Construction News Tracker is presented by Caterpillar and produced by ForConstructionPros.com.
Dodge Data is reporting that analysis of the first half of this year shows a mixed bag for U.S. commercial and multifamily housing starts. The volume of 101.4 billion was 1% less than the identical time frame in 2017 but 2% greater than the period in 2016. Multifamily starts kept the volume loss to a minimum by balancing a nearly equal downturn in commercial starts. Dodge Chief Economist Robert Murray says the multifamily market was resileint after the 2017 downturn, which has led banks to ease up on their lending practices.
Meanwhile the Wall Street Journal in recent editions has questioned the housing market mobility as Dodge Data reported a 9% slump in July starts. It claims an analysis shows investment declining in four of the past five quarters. Price Waterhouse Cooper's economists say that while the month of June decline appears to be an anomaly, July downward results in the market appears to be a trend — something not many economists have sided with.
The National Association of Home Builders Wells Fargo Housing Affordability Index shows that rising home prices and interest rates have pushed the category into a 10-year low over the first half of 2018. NAHB says in all 57.1% of homes sold between April and June were affordable compared with 61.6% sold in the first quarter of the year. The national medium home price has surged from $252,000 in the first quarter to $265,000 in the second quarter — the highest ever — while average mortgage rates rose by 30 basis points at 4.67%. None the less, says NAHB Chief Economist Robert Dietz, rising demand will continue to fuel the industry in the remainder of 2018.
It's now been 22 months of consecutive cost increases for construction, according to IHS Market and Procurement Executives Group. Although nine points lower than July, August came in at 58.9 on the index, which simply means costs continued to rise, though at a slower pace. Materials and equipment notched prices slightly lower at 60.7, an index loss of 8.8 points. The construction cost indexes were lower in 10 of 12 categories in August. Trade uncertainty and supply chain disruptions are the most concern.
The Association of Equipment Manufacturers (AEM) has begun a national campaign to pressure President Trump and the Congress to prioritize rebuilding the nation's infrastructure. Mission Not Accomplished is the theme of the campaign, which points out there are 1.3 million Americans in the equipment building industry eager to get the infrastructure effort underway. A TV ad along with print, digital and social media ads are running in select markets as well as Washington D.C. AEM President Dennis Slater says the effort is to get the politicians to follow through on earlier promises to rebuild the nation.
Federal officials including National Intelligence Director Dan Coats recently visited the St. Louis site of their newest Geospatial facility now under construction. Located north of the city, thus far 97 acres has been cleared of 137 buildings to make way for construction of the $1.7 billion federal complex. There's not much detail about what the facility is designed for except the fact were talking about the nation's key spy agency.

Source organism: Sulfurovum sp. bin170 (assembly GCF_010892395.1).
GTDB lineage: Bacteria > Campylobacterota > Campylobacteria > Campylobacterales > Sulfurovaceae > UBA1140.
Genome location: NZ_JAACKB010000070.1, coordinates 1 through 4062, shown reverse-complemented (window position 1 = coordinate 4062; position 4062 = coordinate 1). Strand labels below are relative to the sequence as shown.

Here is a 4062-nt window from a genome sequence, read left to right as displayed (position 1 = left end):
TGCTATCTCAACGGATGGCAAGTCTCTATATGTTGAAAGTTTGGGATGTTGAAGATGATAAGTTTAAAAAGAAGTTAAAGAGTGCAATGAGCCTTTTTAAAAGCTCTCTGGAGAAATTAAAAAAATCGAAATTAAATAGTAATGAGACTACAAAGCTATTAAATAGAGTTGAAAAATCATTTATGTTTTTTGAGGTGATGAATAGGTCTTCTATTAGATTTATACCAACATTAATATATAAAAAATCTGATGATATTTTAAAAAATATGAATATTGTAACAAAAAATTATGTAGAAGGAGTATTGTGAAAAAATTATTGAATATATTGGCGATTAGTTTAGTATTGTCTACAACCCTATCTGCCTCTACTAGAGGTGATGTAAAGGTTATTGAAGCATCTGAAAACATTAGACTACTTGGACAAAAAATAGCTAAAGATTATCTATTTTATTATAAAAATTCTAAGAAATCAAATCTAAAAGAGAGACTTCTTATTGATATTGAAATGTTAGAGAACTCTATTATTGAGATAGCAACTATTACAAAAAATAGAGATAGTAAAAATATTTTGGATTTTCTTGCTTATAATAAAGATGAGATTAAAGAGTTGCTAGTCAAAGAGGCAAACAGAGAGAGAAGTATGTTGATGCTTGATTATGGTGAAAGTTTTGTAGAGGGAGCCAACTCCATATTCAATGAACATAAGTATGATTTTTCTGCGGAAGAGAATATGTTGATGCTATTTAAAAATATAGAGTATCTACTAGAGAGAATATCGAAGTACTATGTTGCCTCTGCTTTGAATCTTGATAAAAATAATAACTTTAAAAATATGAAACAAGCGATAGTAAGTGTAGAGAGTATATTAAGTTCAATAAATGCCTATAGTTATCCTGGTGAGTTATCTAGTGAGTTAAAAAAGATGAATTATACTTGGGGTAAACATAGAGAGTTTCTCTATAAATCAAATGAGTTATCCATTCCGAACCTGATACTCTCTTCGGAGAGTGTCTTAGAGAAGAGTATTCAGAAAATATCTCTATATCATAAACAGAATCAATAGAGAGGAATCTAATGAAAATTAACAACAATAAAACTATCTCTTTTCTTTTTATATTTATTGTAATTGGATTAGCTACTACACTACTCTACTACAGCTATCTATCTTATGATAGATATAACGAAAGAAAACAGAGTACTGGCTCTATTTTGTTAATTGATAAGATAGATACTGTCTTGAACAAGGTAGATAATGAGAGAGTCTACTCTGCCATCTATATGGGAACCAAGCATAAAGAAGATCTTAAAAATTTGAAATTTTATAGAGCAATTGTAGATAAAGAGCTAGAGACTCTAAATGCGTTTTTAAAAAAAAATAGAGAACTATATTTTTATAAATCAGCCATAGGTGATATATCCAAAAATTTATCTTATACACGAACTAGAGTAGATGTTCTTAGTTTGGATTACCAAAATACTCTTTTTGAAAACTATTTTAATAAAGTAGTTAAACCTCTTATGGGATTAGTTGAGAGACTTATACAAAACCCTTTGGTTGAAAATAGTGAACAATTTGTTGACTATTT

St. Clair, MI, was the location recently for groundbreaking of a $1 billion gas fired power plant. The Blue Water Energy Center near East China Township is designed to power 850,000 homes and comes with 500 construction jobs. Blue Water replaces three coal fired generators and will be 70% cleaner and 40% more efficient when completed and operational. The 1,150 megawatt operation will produce 70% less carbon emissions when it goes online in 2022.
A stretch of California Highway One at Big Sur has been rebuilt and opened to traffic following a massive mudslide in September 2017. The slide that hit Mud Creek moved 75 acres of land, buried the roadway perched atop the mountain and managed to create 16 new acres of coastline. The slide area was about nine miles north of the Monterey San Luis Obispo county line along the pcturesque scenic highway. It cost CALTRANS about $40 million to rebuild the road that sent five million cubic yards of rock and dirt tumbling into the ocean.
The National Transportation Safety Board has released a preliminary report regarding collapse of the pedestrian bridge at Florida International University March 10th. The federal agency also released pictures that showed cracks in the structure were far more prevalent than thought before the collapse occurred. One of four large cracks in the bridge deck was over 3.5 inches deep, far wider and deeper than expected. The NTSB said it found no problems with the concrete or rebar used in the pedestrian cross over, and drew no conclusions regarding cause. As yet the mystery continues into the genesis of the failure.
Finally in closing, getting something done is an accomplishment; getting something done right is an achievement.
This is Construction News Tracker looking over the industry that makes the world a better place, presented by Caterpillar and produced by ForConstructionPros.com.